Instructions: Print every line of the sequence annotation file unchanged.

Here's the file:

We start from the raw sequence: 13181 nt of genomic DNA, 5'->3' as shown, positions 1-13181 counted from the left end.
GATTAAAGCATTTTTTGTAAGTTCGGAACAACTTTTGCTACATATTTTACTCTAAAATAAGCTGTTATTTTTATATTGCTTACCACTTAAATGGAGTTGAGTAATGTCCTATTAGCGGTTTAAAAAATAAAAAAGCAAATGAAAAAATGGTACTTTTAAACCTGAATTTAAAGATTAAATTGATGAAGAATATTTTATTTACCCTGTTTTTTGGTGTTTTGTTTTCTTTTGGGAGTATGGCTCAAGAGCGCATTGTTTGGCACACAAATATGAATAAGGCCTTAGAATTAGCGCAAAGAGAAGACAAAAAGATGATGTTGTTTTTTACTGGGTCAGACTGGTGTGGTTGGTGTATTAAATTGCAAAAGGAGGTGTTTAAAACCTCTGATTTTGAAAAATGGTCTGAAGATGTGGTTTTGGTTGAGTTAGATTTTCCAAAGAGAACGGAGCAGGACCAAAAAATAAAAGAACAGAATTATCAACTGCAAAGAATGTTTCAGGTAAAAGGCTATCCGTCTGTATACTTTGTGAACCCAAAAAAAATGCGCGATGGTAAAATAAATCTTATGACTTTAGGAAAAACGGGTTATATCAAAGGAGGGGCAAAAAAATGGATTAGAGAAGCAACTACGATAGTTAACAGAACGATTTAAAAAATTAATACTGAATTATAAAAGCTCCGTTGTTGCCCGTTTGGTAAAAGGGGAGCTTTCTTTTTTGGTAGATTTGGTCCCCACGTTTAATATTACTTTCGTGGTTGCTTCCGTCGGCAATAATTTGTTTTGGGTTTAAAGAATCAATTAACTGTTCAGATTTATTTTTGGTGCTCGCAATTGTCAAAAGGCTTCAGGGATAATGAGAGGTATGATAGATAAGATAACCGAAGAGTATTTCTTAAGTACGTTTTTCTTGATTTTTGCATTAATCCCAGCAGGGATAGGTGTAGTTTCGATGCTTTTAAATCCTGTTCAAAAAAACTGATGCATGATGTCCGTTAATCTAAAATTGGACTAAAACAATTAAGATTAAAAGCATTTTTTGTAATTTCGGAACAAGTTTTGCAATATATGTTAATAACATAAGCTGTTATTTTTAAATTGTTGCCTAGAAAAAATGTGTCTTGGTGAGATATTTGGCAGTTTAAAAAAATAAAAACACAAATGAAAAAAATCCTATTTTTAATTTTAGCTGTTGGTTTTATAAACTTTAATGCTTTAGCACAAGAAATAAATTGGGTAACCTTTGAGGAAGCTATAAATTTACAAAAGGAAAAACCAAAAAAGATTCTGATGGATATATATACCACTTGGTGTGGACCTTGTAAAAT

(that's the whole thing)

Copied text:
We start from the raw sequence: 13181 nt of genomic DNA, 5'->3' as shown, positions 1-13181 counted from the left end.
GATTAAAGCATTTTTTGTAAGTTCGGAACAACTTTTGCTACATATTTTACTCTAAAATAAGCTGTTATTTTTATATTGCTTACCACTTAAATGGAGTTGAGTAATGTCCTATTAGCGGTTTAAAAAATAAAAAAGCAAATGAAAAAATGGTACTTTTAAACCTGAATTTAAAGATTAAATTGATGAAGAATATTTTATTTACCCTGTTTTTTGGTGTTTTGTTTTCTTTTGGGAGTATGGCTCAAGAGCGCATTGTTTGGCACACAAATATGAATAAGGCCTTAGAATTAGCGCAAAGAGAAGACAAAAAGATGATGTTGTTTTTTACTGGGTCAGACTGGTGTGGTTGGTGTATTAAATTGCAAAAGGAGGTGTTTAAAACCTCTGATTTTGAAAAATGGTCTGAAGATGTGGTTTTGGTTGAGTTAGATTTTCCAAAGAGAACGGAGCAGGACCAAAAAATAAAAGAACAGAATTATCAACTGCAAAGAATGTTTCAGGTAAAAGGCTATCCGTCTGTATACTTTGTGAACCCAAAAAAAATGCGCGATGGTAAAATAAATCTTATGACTTTAGGAAAAACGGGTTATATCAAAGGAGGGGCAAAAAAATGGATTAGAGAAGCAACTACGATAGTTAACAGAACGATTTAAAAAATTAATACTGAATTATAAAAGCTCCGTTGTTGCCCGTTTGGTAAAAGGGGAGCTTTCTTTTTTGGTAGATTTGGTCCCCACGTTTAATATTACTTTCGTGGTTGCTTCCGTCGGCAATAATTTGTTTTGGGTTTAAAGAATCAATTAACTGTTCAGATTTATTTTTGGTGCTCGCAATTGTCAAAAGGCTTCAGGGATAATGAGAGGTATGATAGATAAGATAACCGAAGAGTATTTCTTAAGTACGTTTTTCTTGATTTTTGCATTAATCCCAGCAGGGATAGGTGTAGTTTCGATGCTTTTAAATCCTGTTCAAAAAAACTGATGCATGATGTCCGTTAATCTAAAATTGGACTAAAACAATTAAGATTAAAAGCATTTTTTGTAATTTCGGAACAAGTTTTGCAATATATGTTAATAACATAAGCTGTTATTTTTAAATTGTTGCCTAGAAAAAATGTGTCTTGGTGAGATATTTGGCAGTTTAAAAAAATAAAAACACAAATGAAAAAAATCCTATTTTTAATTTTAGCTGTTGGTTTTATAAACTTTAATGCTTTAGCACAAGAAATAAATTGGGTAACCTTTGAGGAAGCTATAAATTTACAAAAGGAAAAACCAAAAAAGATTCTGATGGATATATATACCACTTGGTGTGGACCTTGTAAAAT